Paper #71 - ISHA Annual Scientific Meeting 2016
A Prospective Study Exploring the Relationship Between Hip Capsular Thickness and Joint Hypermobility: Forewarned is Forearmed
Brian Devitt, MD, FRCS, Melbourne, Victoria AUSTRALIA
Hip Arthroscopy Australia, Melbourne, Victoria, AUSTRALIA
FDA Status Not Applicable
Summary: This study revealed a direct relationship between joint hypermobility and capsular thickness, which has important clinical implications in terms of planning capsular management based on a simple preoperative examination.
Introduction & aims
Hip microinstability is increasingly being recognized as a potential cause of pain and disability. The pathomechanism is not clearly defined but is thought to involve anatomical abnormalities, repetitive forces across the hip and, importantly, ligamentous laxity. The aim of this study was to explore the relationship between joint hypermobility and hip capsular thickness measured intra-operatively.
A prospective study was performed on 100 consecutive patients undergoing a primary hip arthroscopy for the treatment of hip pain. A Beighton test score (BTS) was performed prior to each procedure - The maximum score was 9, and a score of 4 or greater was defined as hypermobility. At surgery, the capsular thickness at the level of the anterior portal, corresponding to the location of the iliofemoral ligament, was measured using a calibrated arthroscopic probe. The surgical findings and intervention carried out was recorded. The centre edge angle (CEA) was recorded on AP radiographs in all cases.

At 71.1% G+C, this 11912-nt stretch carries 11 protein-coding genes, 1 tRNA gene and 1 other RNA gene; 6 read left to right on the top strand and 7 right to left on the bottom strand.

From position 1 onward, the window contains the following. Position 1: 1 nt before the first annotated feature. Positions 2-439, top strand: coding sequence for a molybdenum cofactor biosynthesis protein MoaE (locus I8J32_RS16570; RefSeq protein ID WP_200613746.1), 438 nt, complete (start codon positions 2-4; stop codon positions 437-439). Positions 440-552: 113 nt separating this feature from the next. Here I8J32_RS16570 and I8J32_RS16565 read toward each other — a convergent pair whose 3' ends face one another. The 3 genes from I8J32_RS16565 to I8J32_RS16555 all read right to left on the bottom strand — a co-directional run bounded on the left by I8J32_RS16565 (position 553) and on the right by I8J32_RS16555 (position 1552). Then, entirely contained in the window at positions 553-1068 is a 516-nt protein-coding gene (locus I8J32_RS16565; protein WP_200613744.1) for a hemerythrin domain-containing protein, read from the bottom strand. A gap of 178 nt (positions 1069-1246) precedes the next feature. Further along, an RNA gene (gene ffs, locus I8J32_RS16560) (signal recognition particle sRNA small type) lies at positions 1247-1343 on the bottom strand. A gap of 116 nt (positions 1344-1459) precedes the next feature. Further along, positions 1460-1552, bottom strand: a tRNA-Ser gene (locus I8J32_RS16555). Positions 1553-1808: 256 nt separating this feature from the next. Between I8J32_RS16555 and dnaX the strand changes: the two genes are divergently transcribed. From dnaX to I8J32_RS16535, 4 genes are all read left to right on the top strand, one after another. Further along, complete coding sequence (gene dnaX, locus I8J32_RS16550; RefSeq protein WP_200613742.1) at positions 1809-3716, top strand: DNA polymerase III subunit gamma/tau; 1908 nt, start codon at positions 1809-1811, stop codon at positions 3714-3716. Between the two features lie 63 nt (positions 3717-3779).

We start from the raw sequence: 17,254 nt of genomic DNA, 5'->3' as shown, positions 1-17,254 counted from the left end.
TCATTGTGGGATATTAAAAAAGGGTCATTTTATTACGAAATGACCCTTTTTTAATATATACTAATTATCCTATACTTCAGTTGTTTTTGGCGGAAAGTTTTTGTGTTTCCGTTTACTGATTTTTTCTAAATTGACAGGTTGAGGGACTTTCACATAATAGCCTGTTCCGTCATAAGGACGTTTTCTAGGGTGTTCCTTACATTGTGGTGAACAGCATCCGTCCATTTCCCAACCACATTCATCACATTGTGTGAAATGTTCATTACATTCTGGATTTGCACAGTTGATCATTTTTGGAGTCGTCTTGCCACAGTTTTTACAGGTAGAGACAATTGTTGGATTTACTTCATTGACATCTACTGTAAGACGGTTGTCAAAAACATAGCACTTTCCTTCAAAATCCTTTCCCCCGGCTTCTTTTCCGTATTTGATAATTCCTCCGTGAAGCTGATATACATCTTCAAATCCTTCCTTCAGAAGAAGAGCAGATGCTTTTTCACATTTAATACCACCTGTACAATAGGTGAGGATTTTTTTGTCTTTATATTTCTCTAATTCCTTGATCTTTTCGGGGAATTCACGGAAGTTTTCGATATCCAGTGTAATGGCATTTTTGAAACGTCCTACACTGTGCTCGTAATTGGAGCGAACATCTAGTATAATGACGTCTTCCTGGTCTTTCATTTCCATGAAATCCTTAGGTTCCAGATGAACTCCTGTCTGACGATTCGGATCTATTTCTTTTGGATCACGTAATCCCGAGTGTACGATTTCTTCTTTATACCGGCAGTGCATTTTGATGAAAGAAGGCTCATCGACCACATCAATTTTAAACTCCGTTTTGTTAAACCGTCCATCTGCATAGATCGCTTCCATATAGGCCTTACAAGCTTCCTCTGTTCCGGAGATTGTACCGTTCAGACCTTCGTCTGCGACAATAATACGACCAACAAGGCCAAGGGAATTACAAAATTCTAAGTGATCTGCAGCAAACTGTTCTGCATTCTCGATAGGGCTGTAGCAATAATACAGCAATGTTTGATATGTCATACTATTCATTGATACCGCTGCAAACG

52 females and 48 males were included in the study. The average age was 26 years (range: 18 – 40 years). There were 51 right and 49 left hips. Measurement of the hip capsule ranged from 2.5 mm to 17.5 mm. The average hip capsule thickness was statistically greater in men than women, 10 mm and 7.5 mm respectively (P= 0.03). The average BTS for men and women were 1 and 4 respectively – elbow and knee hyperextension were most commonly identified in women. A statistically significant correlation was found between a BTS = 4 and a capsular thickness of < 7.5 mm. The most common condition identified in patients with a BTS of = 4 was a partial tear of the ligamentum teres. No relationship was found between the CEA and the BTS or the capsular thickness.
The main finding of this study was that the measurement of joint hypermobility correlated closely with hip capsule thickness. A BTS of = 4 was associated with a capsular thickness of < 7.5 mm. The clinical implications of this relate to the capsular management options one may choose based on a simple preoperative examination.